Throughout history, there have been countless strides and advancements in literature, but today we will be looking at who is believed to be the earliest recorded author of this time. Her name is Enheduanna–a powerful woman who is said to have lived back in 2350 BCE, in the time of Ancient Mesopotamia.
Hailing from Ur, a Sumerian city-state, Enheduanna was a daughter of Sargon of Akkad, who reigned in the region. If that wasn’t enough, Enheduanna had been found to have been a high priestess as well and was theorized to have been appointed in order to strengthen ties with the Ur city-state during her father’s reign. A princess, a high priestess, and an author. Truly a powerful woman of her time.
Sumerian literature is the oldest known collection of literature which includes the stories of their traditions along with religious writings that they maintained. The Akkadian and Babylonian empires were others that saw over the preservation of this collection where Enheduanna’s works can be found. Now, of course, we do have to take this information with a grain of salt as it is difficult to know exactly how many of these works Enheduanna wrote personally. The Exaltation of Inanna has Enheduanna as the first-person narrator while the Sumerian Temple Hymns might have her as an author but it is less certain.
Lost and Found
The priestess’ existence was lost around the time of the end of the First Babylonian empire and then rediscovered in 1927 by Sir Leonard Wooley. Wooley excavated the giparu in Ur, which led to the discovery of a disk made of alabaster with Enheduanna’s name and likeness on it. Giparu is a central concept of the Sumerian temple architecture and their belief system, originally it was a woven reed mat used as a wedding bed that included information on their beliefs.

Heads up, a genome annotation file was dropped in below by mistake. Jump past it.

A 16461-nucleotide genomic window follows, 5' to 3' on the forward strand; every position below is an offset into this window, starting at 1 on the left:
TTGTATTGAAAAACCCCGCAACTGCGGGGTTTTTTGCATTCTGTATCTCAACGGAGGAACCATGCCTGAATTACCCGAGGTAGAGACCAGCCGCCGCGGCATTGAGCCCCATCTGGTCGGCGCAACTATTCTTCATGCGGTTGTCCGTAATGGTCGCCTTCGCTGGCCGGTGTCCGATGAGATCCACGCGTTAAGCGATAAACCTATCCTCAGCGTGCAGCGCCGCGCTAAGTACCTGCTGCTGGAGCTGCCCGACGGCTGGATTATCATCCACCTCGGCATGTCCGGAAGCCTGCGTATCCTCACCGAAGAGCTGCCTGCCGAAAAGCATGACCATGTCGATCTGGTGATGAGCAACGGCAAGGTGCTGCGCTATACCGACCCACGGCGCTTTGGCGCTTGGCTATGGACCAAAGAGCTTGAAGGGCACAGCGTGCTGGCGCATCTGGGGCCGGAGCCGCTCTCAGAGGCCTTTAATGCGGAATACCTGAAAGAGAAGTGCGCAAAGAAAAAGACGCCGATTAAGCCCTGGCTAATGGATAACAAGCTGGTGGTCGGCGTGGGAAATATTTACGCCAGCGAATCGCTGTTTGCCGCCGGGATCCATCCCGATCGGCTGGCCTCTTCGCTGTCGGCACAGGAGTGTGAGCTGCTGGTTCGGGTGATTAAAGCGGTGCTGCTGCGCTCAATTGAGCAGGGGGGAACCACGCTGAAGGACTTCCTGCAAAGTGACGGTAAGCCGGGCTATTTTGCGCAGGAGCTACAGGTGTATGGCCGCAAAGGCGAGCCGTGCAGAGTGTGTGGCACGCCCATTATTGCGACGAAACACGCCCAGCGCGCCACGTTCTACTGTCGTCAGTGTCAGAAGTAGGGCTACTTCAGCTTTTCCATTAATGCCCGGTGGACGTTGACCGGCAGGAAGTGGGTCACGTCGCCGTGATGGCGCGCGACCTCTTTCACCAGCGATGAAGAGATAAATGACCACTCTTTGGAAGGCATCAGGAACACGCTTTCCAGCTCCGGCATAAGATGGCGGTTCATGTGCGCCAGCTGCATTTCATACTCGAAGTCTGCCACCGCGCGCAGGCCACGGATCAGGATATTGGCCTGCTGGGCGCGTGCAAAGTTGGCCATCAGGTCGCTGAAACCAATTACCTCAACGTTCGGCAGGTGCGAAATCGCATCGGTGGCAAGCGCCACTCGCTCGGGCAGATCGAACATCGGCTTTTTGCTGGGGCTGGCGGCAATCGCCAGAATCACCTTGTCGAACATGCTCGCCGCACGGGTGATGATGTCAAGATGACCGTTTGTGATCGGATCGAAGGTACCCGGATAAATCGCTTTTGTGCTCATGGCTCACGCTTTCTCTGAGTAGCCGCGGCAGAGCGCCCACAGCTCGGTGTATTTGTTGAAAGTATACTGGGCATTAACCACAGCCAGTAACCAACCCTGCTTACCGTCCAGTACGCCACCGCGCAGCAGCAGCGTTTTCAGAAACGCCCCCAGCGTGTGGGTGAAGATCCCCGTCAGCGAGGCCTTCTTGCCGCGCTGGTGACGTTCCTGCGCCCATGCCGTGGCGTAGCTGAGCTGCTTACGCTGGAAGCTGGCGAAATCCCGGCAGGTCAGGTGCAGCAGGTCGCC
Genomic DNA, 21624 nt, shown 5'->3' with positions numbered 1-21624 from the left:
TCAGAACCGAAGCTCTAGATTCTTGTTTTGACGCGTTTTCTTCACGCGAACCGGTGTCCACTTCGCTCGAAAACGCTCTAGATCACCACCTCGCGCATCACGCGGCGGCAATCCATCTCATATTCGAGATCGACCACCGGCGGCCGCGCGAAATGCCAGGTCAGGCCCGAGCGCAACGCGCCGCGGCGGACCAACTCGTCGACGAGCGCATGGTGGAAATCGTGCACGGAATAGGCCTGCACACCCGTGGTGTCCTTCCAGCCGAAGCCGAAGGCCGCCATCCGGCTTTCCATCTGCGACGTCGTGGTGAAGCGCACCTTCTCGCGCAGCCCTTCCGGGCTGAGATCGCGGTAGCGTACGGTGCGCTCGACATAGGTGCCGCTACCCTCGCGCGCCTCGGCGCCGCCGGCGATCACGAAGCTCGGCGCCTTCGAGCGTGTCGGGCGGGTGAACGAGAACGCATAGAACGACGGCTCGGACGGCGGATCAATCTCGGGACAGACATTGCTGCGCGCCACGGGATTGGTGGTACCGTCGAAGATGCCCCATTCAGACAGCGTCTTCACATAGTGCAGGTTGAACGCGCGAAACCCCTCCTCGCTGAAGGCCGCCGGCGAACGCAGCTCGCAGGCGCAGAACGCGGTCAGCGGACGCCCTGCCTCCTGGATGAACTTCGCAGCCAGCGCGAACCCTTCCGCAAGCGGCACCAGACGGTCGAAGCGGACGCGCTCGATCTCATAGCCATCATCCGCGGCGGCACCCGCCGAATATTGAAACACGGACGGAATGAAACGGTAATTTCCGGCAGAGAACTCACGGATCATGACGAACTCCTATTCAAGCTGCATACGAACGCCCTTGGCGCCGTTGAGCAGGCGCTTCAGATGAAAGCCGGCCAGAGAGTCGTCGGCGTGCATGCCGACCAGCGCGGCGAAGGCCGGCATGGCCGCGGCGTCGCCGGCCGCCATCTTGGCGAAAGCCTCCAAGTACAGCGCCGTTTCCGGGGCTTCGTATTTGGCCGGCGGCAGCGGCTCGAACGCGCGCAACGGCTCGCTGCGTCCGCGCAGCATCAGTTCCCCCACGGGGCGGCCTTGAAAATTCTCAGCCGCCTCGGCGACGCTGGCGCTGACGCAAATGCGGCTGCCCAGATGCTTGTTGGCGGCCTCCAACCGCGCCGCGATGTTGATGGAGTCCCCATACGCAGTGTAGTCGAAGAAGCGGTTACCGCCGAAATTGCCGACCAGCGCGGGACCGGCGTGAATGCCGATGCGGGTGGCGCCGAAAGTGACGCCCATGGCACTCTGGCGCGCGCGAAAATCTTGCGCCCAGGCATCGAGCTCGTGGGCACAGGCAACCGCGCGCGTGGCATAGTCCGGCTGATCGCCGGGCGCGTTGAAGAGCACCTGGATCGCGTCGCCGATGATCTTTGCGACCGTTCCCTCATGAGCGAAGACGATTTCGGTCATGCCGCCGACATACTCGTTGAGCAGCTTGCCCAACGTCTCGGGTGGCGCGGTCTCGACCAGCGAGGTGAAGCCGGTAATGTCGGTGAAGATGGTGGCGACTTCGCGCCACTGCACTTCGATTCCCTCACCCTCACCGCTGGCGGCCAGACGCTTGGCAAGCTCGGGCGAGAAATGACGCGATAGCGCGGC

The Earliest Author
Due to her role, it is theorized that Enheduanna had a considerable amount of power and sway in the world she lived in. Not only was she already a princess by birth but she also ended up as high priestess of Ur which could have given her divine authority as well. In one of her depictions, she is seen embodying Ningal, the spouse of the god Nanna. With this status, her actions gained divine authority which would have bolstered her position among many of the cult’s followers.
Also, her position helped to bridge the gap between the Sumerian religion and the Semitic religion which were the two most prevalent in Ur at the time. 37 different tablets have been found in Ur and Nippur that contain hymns to different deities of the Sumerian pantheon and then on to the cities that each deity is most closely associated with. Enheduanna herself is found connected to Inanna, the god of the Moon.
While we may discover other authors from ages even beyond hers, Enheduanna is currently in the spot of being the first recorded author. Over time we may be able to discern which of the works are truly hers and someday we may not.
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